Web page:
News

Disabled activist loses big

Sheila King faces court costs after Jetstar case.
Sheila King faces court costs after Jetstar case. Staff photographer

A 78-YEAR-OLD female disability activist from the Fraser Coast has been hit with massive court costs after losing her lawsuit against airline Jetstar.

Sheila King, who has also sued the Fraser Coast Council and other local organisations over disability access, sued Jetstar after the airline refused to allow her to board a flight because she was in a wheelchair.

The Sydney Morning Herald reports Mrs King now faces significant financial hardship.

Mrs King booked her flight over the internet in August 2008.

She was contacted the next day and told she would not be able to take her flight on the booked day as there were already two passengers requiring wheelchair assistance on board - the maximum allowable under Jetstar policy.

She sued in the Federal Court, claiming Jetstar discriminated against her by treating her less favourably than a passenger who did not have a disability.

However, Federal Court Judge Alan Robertson found that Mrs King failed to select "wheelchairs" under a special section on the website.

He also found that the airline offered her another flight on the same route, but Mrs King refused.

"In my view Jetstar did not discriminate against Mrs King, being a person with a disability because of the fact that she ... possessed a wheelchair," Justice Robertson said.

Mrs King has been ordered to pay the legal costs of the airline, although this figure has been capped at $20,000 because the case was deemed of public interest.

Mrs King is no stranger to legal jousts.

In January, 2005, a defiant Mrs King told the Chronicle she made no apologies for action group Access For All Alliance costing local ratepayers more than a quarter of a million dollars.

This was the cost to council of refitting public toilets to confirm to guidelines for access for people with disabilities.

"It took us two years of negotiation ... before we took our case to the Federal Court regarding the toilets," Mrs King said at the time.

In August, 2007, in another case, Mrs King told the Federal Magistrates Court she felt "humiliated" and "astounded" when she was "shut out" of a public meeting in Burrum Heads.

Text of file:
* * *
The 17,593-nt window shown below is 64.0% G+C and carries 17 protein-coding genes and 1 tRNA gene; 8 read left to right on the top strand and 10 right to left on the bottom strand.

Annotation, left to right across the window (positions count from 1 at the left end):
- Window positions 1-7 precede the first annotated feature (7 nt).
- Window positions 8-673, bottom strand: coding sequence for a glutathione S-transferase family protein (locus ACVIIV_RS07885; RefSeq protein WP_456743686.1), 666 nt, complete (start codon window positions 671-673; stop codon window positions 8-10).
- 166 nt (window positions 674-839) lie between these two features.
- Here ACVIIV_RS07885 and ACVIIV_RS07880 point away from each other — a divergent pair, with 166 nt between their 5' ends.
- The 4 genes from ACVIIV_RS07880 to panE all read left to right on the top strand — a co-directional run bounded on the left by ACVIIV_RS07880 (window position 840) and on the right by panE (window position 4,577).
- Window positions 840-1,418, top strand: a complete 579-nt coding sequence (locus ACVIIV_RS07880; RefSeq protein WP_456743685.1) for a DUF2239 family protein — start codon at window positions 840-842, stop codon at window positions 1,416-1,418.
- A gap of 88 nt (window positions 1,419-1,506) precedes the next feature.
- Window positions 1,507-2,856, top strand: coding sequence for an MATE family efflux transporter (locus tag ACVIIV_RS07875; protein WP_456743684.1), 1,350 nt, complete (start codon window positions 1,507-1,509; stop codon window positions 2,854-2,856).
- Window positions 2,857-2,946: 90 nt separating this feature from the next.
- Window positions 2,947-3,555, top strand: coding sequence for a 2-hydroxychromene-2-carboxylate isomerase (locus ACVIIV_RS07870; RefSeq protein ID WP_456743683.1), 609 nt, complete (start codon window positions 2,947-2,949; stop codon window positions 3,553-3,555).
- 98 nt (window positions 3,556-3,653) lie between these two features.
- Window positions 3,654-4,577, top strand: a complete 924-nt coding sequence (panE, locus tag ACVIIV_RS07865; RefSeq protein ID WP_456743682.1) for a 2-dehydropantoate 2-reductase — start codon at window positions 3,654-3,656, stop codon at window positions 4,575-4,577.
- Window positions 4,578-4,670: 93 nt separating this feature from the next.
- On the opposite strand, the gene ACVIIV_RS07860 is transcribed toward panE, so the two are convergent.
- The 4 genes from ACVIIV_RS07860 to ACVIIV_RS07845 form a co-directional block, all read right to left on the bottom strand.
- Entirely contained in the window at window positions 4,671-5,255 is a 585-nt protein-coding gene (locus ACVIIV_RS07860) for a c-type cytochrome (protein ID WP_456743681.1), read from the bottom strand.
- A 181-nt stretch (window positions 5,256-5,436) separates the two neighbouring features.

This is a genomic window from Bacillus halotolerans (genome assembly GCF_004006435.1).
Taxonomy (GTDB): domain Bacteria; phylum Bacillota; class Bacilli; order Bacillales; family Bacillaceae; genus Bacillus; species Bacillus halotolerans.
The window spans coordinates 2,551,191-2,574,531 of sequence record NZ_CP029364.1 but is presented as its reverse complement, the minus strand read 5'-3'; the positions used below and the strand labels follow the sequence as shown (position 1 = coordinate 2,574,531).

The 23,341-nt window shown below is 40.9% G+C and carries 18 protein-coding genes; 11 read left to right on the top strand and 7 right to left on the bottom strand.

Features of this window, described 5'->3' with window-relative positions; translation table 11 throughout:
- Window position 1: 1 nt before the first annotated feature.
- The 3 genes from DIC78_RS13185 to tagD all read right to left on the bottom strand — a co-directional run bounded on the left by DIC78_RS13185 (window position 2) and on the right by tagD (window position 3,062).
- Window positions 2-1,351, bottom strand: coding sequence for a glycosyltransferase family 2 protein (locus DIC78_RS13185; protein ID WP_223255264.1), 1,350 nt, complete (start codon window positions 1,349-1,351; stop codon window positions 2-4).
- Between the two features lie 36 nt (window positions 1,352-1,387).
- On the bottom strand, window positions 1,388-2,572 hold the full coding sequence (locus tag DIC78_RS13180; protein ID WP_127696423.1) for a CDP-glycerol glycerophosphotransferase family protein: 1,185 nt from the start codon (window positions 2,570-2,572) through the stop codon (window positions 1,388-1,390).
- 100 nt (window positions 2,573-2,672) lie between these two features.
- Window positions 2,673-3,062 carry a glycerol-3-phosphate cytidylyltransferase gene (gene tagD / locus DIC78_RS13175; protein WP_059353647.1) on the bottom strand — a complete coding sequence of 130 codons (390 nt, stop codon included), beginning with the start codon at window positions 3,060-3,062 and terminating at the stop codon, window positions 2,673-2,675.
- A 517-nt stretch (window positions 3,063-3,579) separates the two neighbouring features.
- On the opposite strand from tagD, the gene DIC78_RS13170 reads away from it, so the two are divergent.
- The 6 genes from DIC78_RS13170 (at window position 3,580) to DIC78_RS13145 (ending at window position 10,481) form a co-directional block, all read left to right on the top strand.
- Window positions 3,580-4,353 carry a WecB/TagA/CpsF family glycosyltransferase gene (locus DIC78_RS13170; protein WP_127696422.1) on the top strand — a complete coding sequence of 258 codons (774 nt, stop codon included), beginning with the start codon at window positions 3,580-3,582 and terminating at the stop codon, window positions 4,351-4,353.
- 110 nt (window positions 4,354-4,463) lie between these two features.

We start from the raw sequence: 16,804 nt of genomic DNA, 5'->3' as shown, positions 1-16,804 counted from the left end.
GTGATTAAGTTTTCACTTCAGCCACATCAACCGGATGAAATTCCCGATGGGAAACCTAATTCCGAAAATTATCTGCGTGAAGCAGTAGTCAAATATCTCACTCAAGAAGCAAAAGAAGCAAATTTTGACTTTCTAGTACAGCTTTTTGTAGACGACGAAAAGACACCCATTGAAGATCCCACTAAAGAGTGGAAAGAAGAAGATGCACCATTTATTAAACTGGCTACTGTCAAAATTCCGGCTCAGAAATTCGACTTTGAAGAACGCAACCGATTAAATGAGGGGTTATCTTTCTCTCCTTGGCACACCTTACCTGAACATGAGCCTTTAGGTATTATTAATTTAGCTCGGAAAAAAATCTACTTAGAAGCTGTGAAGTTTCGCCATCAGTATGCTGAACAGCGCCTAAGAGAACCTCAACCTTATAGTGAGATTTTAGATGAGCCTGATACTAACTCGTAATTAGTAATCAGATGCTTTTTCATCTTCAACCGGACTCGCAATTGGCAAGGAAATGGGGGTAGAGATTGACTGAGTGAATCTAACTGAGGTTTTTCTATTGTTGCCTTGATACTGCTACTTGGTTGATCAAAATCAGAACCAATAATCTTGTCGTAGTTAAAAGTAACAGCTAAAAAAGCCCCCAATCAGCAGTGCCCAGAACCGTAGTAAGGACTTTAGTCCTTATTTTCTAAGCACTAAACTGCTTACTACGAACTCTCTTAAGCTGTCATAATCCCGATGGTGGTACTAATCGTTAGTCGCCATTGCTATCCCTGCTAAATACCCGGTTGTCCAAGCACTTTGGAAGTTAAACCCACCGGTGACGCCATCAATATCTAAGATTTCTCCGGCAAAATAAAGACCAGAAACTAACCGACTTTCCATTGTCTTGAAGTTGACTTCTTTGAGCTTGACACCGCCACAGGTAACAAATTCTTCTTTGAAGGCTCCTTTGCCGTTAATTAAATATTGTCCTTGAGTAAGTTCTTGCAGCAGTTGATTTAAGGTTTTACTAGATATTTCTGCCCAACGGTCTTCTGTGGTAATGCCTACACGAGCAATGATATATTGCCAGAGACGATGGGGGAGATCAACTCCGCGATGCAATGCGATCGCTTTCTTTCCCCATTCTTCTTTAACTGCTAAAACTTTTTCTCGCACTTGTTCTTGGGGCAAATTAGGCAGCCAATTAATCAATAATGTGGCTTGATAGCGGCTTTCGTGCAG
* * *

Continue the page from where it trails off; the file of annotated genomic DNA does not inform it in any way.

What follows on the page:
Mrs King was suing Burrum Chamber of Commerce president William Gosewisch in a case that arose from a public meeting which took place at the Burrum Heads Golf Club in the lead-up to the 2005 Hervey Bay City Council by-election.

Mrs King claimed she and others had been excluded from a meeting at the Burrum District Golf Club due to lack of access.

The federal magistrate ordered Mrs King, from River Heads, and Hervey Bay's Robert Staff and Glenise Staff, a wheelchair user, to pay $13,445 after their claims of discrimination against Burrum Chamber of Commerce were rejected.

With regard to the loss against Jetstar, Joanna Shulman, CEO of Redfern Legal Centre, who advised Mrs King during her legal battle, was reported as saying Australia's discrimination laws were not strong enough to protect the rights of people with disabilities.

Topics:  airline court disabled jetstar sue



How to survive a bushfire in your car

IT SOUNDS like a nightmare, but it can happen.

Eight reasons to join the RFS

SPREAD across 93% of Queensland, the Rural Fire Service has about 36,000 volunteers. And you could be one of them.

What if my insurer gives me grief?

CLAIMING your insurance cover after a natural disaster can go one of two ways. It can be a breeze, or like pulling teeth.

Former Shark Show for sale for $1.3 million

Vic Hislop at the old Shark Show.

TALK about a jaws-dropping real estate opportunity.

BAUPLE: Residents say 'bring back the business climate'

Marc Bromet with daughter Yolande, outside the Bauple Macadamia House.

Marc and Yolande Bromet discuss how to put Bauple back on the map.

Olds Engineering staff recreate the SS Dicky's bell

Taking home the replica SS Dicky bells were  Louise Bauer, SS Dicky Taskforce community representative Colin White and Sunshine Coast Council deputy mayor Tim Dwyer,  Olds Engineering employees Peter Olds and (front) Lachlan Hansen.

Olds Engineering staff recreate the SS Dicky's bell.

Local Partners

Jennifer Lawrence apologises to the people of Hawaii

Jennifer Lawrence sorry for 'offensive' story

Cruz Beckham's single a 'one-off'

He is not planning to launch a full-time music career yet.

Louis Tomlinson's mother dies aged 42

Louis Tomlinson's mother has died.

Star Wars spin off gets green light grom Lucas

Riz Ahmed, Diego Luna, Felicity Jones, Jiang Wen and Donnie Yen star in the movie Rogue One: A Star Wars Story.

Lucas said to have enjoyed the latest Star Wars spin-off

BOOK REVIEW: The Mask of Command

This narrative from Anicent Rome has it all

The tech-version of the old pop-up book is here

IS THE old cardboard pop-up book a thing of the past?

Essential to get new Maroochydore CBD fundamentals right

LOOKING AHEAD: The central business district at Maroochydore is planned to be the heart of the Sunshine Coast.

SunCentral reports good progress on 53ha Sunshine Coast city heart

'Crucial' farm land eyed by defence department

Lawson Geddes moving the Brangus cattle to higher ground - which is the land the Defence Department is interested taking for the Shoalwater Bay expansion.

"You can't have one without the other.”

Former Shark Show for sale for $1.3 million

Vic Hislop at the old Shark Show.

TALK about a jaws-dropping real estate opportunity.

There's a whole lot of luxury in this home

The Endeavour Foundation's latest prize home in Mountain Creek.

WHEN it comes to desirable homes, it's hard to go past a prize home.

Ipswich City Properties asset portfolio retains its value

Ipswich City Council Administration Building, South Street, Ipswich. Photo: Claudia Baxter / The Queensland Times

New website launched by Ipswich City Council

Ready to SELL your property?

Post Your Ad Here!